PARK NATIONAL BANK’S LEGACY
Earlier this year, Austin’s Kidz Express renegotiated the loan on its Laramie facility with U.S. Bank.

That process, however, did not go as smoothly as the organization would have hoped. The loan was originally taken out five years earlier through Park National Bank of Oak Park. After U.S. Bank took over that branch in November 2009, Kidz Express needed to adjust its loan terms.

“One advantage we did have going into talks with U.S. Bank was that one of our board of directors, Duane Ehresman, already had a good working relationship with the bank,” said Kidz Express founder Warren King. “That made a huge difference in allowing us to swiftly come to a payment level that all sides could agree on.”

While the payment arrangements were higher than those offered by Park National, Warren King said that the deal made was fair.

“It does seem as though U.S. Bank is trying to keep the commitment to the community that Park National had made to the best of its abilities,” King said. “The new loan agreement is not perfect, but it is equitable.”

Doug Low, Kidz Express’ executive director, however, has a slightly different take on the negotiations.

“There really was no consulting us at all; they just sent us their terms and that was that,” he said, adding that U.S. Bank would send three different versions of the new terms of their loan.

One arrangement, according to Low, would have forced the organization to pay $5,000 monthly on a 15-year, 2-percent interest rate loan.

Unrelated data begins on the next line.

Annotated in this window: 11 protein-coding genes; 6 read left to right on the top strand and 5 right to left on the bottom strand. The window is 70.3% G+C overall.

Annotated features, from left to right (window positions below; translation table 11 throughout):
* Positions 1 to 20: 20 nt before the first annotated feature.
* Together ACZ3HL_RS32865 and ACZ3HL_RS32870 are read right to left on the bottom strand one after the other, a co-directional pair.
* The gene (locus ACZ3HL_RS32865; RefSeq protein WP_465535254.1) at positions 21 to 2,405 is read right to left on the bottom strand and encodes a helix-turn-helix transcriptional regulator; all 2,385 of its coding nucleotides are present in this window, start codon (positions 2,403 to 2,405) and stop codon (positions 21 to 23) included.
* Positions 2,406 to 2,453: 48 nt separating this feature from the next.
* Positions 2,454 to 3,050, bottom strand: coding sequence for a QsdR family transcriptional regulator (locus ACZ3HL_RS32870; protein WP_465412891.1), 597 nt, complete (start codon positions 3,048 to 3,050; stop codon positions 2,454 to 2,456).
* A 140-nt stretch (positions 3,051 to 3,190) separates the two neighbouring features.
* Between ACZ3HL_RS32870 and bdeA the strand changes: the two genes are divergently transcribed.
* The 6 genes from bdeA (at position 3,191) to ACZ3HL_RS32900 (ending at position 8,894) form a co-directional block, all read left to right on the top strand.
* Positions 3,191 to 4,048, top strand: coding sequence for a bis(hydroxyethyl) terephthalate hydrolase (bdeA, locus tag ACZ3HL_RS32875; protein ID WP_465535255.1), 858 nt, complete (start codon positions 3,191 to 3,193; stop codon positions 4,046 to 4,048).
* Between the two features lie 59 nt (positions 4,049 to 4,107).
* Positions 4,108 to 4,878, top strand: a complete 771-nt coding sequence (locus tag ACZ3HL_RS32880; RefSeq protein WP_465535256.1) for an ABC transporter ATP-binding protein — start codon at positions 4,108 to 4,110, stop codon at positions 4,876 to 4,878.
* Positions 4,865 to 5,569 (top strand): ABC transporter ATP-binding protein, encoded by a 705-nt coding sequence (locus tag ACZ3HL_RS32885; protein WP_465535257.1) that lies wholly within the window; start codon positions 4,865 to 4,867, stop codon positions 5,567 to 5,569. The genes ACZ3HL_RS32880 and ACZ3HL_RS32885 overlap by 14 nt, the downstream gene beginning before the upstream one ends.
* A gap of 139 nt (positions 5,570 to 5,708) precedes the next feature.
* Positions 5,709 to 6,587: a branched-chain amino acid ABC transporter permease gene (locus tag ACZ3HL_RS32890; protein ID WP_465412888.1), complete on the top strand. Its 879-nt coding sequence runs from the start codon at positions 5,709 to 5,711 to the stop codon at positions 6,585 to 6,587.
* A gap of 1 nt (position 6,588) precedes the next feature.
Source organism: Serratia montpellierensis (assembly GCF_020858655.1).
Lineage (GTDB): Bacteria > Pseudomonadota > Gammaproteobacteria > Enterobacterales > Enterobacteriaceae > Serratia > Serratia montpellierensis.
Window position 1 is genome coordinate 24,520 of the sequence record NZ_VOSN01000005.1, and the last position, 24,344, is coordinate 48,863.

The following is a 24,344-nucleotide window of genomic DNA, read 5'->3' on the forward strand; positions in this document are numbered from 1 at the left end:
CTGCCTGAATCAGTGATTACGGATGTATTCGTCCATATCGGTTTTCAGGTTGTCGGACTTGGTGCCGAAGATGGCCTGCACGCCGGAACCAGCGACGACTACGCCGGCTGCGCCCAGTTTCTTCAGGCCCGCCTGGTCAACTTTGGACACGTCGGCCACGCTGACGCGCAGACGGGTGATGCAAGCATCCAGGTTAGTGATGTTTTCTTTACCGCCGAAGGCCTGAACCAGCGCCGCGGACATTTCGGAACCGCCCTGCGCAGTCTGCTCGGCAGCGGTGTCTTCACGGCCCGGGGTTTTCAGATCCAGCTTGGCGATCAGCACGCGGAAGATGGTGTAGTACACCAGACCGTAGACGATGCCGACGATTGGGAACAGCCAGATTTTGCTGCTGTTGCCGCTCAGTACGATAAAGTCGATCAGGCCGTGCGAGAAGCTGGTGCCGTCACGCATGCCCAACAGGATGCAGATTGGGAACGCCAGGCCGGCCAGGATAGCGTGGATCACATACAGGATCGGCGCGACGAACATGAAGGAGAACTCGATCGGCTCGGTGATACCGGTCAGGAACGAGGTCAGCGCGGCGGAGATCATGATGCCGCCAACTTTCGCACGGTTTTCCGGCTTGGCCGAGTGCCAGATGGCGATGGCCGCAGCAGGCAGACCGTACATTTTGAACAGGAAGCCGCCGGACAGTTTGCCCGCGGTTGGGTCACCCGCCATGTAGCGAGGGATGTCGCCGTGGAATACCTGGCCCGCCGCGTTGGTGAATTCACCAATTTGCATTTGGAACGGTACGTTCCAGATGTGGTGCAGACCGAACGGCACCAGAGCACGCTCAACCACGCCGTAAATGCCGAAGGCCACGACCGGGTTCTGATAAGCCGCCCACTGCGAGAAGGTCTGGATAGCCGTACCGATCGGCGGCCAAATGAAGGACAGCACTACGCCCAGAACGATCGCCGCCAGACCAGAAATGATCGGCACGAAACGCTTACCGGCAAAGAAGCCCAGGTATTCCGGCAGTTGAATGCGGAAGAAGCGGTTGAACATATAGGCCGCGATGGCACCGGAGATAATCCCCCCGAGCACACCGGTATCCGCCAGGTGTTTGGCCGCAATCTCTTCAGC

“[$5,000] would have been a difficult rate because of our operating budget,” he said. “We serve 150 kids a month here, on average about 100 kids a week. Our operating budget is $100,000 annually. That amount would have greatly curtailed what we would have been able to do.”

Eventually, U.S. Bank and Kidz Expressed settled on a loan agreement, the terms of which Low and King preferred not to discuss in detail. Located at 342 S. Laramie, the nonprofit youth organization provides tutoring, dance and mentoring, among other services, to kids.

It also offers GED classes and job training to youth aged five to 18. Kidz is one of the few outreach programs that includes nutrition as part of its curriculum, the group’s leaders noted, and it offers children healthy meals of fruits and vegetables during their gatherings. More programming is offered in the summer with kids out of school.

“There are not many programs in Chicago that are free and offer as many different types of programs that we do” Low said. “Many summer programs offer six weeks of activities at a $300 per child. For many parents, that’s just not a feasible price to pay on a limited budget in this current economy.”

Nevertheless, Kidz Express is still facing questions surrounding its financial future, namely methods to increase its funding and offering more programs during the school year. Also, the group eventually wants to move into a larger facility. With these means in mind, Kidz Express is working with Springboard Foundation, a Chicago-based consulting firm, to come up with ways to increasing funding.

“In the next three years we would like to expand our operations, so that we are looking at a $400,000 to $500,000 budget and can serve 200 to 250 children.”

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